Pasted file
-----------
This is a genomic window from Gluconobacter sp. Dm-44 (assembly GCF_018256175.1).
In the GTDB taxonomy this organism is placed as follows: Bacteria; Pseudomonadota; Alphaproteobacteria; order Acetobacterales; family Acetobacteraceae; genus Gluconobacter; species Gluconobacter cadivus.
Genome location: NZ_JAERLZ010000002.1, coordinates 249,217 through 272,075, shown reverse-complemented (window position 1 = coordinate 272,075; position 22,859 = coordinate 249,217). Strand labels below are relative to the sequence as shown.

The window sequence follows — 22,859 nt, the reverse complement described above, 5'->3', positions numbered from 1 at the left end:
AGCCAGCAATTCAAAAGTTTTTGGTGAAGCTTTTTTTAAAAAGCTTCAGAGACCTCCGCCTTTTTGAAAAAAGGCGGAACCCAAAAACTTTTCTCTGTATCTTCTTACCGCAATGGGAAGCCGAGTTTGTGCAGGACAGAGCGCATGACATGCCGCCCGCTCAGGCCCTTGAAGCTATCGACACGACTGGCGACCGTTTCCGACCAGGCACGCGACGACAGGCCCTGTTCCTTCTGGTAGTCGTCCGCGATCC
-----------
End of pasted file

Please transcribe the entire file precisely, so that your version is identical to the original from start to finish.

This is a genomic window from Gluconobacter sp. Dm-44 (assembly GCF_018256175.1).
In the GTDB taxonomy this organism is placed as follows: Bacteria; Pseudomonadota; Alphaproteobacteria; order Acetobacterales; family Acetobacteraceae; genus Gluconobacter; species Gluconobacter cadivus.
Genome location: NZ_JAERLZ010000002.1, coordinates 249,217 through 272,075, shown reverse-complemented (window position 1 = coordinate 272,075; position 22,859 = coordinate 249,217). Strand labels below are relative to the sequence as shown.

The window sequence follows — 22,859 nt, the reverse complement described above, 5'->3', positions numbered from 1 at the left end:
AGCCAGCAATTCAAAAGTTTTTGGTGAAGCTTTTTTTAAAAAGCTTCAGAGACCTCCGCCTTTTTGAAAAAAGGCGGAACCCAAAAACTTTTCTCTGTATCTTCTTACCGCAATGGGAAGCCGAGTTTGTGCAGGACAGAGCGCATGACATGCCGCCCGCTCAGGCCCTTGAAGCTATCGACACGACTGGCGACCGTTTCCGACCAGGCACGCGACGACAGGCCCTGTTCCTTCTGGTAGTCGTCCGCGATCC